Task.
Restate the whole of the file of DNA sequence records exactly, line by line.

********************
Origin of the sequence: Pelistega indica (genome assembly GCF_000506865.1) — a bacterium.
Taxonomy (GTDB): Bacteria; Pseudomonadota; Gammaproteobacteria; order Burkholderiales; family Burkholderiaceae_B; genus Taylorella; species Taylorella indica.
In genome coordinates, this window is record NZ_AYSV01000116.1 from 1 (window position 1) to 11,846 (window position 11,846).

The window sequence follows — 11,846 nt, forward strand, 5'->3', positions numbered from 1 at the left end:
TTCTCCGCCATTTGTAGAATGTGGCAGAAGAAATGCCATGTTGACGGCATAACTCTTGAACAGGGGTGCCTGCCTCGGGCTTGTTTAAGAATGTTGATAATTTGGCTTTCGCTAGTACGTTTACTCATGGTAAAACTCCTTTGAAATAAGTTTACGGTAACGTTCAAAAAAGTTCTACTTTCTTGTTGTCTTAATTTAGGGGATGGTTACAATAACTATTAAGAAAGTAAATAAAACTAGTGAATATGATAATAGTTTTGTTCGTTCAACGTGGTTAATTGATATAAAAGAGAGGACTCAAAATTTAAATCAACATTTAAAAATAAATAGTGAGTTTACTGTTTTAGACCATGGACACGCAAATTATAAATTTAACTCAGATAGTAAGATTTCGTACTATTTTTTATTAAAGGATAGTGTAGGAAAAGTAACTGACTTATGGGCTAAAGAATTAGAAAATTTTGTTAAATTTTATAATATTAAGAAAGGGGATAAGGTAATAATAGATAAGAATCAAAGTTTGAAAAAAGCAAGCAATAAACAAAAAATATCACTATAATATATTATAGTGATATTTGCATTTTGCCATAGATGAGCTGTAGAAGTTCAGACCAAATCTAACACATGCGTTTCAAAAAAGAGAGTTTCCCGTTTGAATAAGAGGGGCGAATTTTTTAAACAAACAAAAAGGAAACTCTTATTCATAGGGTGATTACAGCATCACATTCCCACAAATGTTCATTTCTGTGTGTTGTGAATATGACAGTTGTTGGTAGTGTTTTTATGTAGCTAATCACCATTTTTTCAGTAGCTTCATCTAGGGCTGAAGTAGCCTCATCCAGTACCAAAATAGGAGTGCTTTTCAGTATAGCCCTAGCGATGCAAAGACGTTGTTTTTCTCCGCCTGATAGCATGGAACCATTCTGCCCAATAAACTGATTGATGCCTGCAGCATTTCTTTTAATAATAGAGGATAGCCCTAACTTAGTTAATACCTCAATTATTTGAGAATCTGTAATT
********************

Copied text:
Origin of the sequence: Pelistega indica (genome assembly GCF_000506865.1) — a bacterium.
Taxonomy (GTDB): Bacteria; Pseudomonadota; Gammaproteobacteria; order Burkholderiales; family Burkholderiaceae_B; genus Taylorella; species Taylorella indica.
In genome coordinates, this window is record NZ_AYSV01000116.1 from 1 (window position 1) to 11,846 (window position 11,846).

The window sequence follows — 11,846 nt, forward strand, 5'->3', positions numbered from 1 at the left end:
TTCTCCGCCATTTGTAGAATGTGGCAGAAGAAATGCCATGTTGACGGCATAACTCTTGAACAGGGGTGCCTGCCTCGGGCTTGTTTAAGAATGTTGATAATTTGGCTTTCGCTAGTACGTTTACTCATGGTAAAACTCCTTTGAAATAAGTTTACGGTAACGTTCAAAAAAGTTCTACTTTCTTGTTGTCTTAATTTAGGGGATGGTTACAATAACTATTAAGAAAGTAAATAAAACTAGTGAATATGATAATAGTTTTGTTCGTTCAACGTGGTTAATTGATATAAAAGAGAGGACTCAAAATTTAAATCAACATTTAAAAATAAATAGTGAGTTTACTGTTTTAGACCATGGACACGCAAATTATAAATTTAACTCAGATAGTAAGATTTCGTACTATTTTTTATTAAAGGATAGTGTAGGAAAAGTAACTGACTTATGGGCTAAAGAATTAGAAAATTTTGTTAAATTTTATAATATTAAGAAAGGGGATAAGGTAATAATAGATAAGAATCAAAGTTTGAAAAAAGCAAGCAATAAACAAAAAATATCACTATAATATATTATAGTGATATTTGCATTTTGCCATAGATGAGCTGTAGAAGTTCAGACCAAATCTAACACATGCGTTTCAAAAAAGAGAGTTTCCCGTTTGAATAAGAGGGGCGAATTTTTTAAACAAACAAAAAGGAAACTCTTATTCATAGGGTGATTACAGCATCACATTCCCACAAATGTTCATTTCTGTGTGTTGTGAATATGACAGTTGTTGGTAGTGTTTTTATGTAGCTAATCACCATTTTTTCAGTAGCTTCATCTAGGGCTGAAGTAGCCTCATCCAGTACCAAAATAGGAGTGCTTTTCAGTATAGCCCTAGCGATGCAAAGACGTTGTTTTTCTCCGCCTGATAGCATGGAACCATTCTGCCCAATAAACTGATTGATGCCTGCAGCATTTCTTTTAATAATAGAGGATAGCCCTAACTTAGTTAATACCTCAATTATTTGAGAATCTGTAATT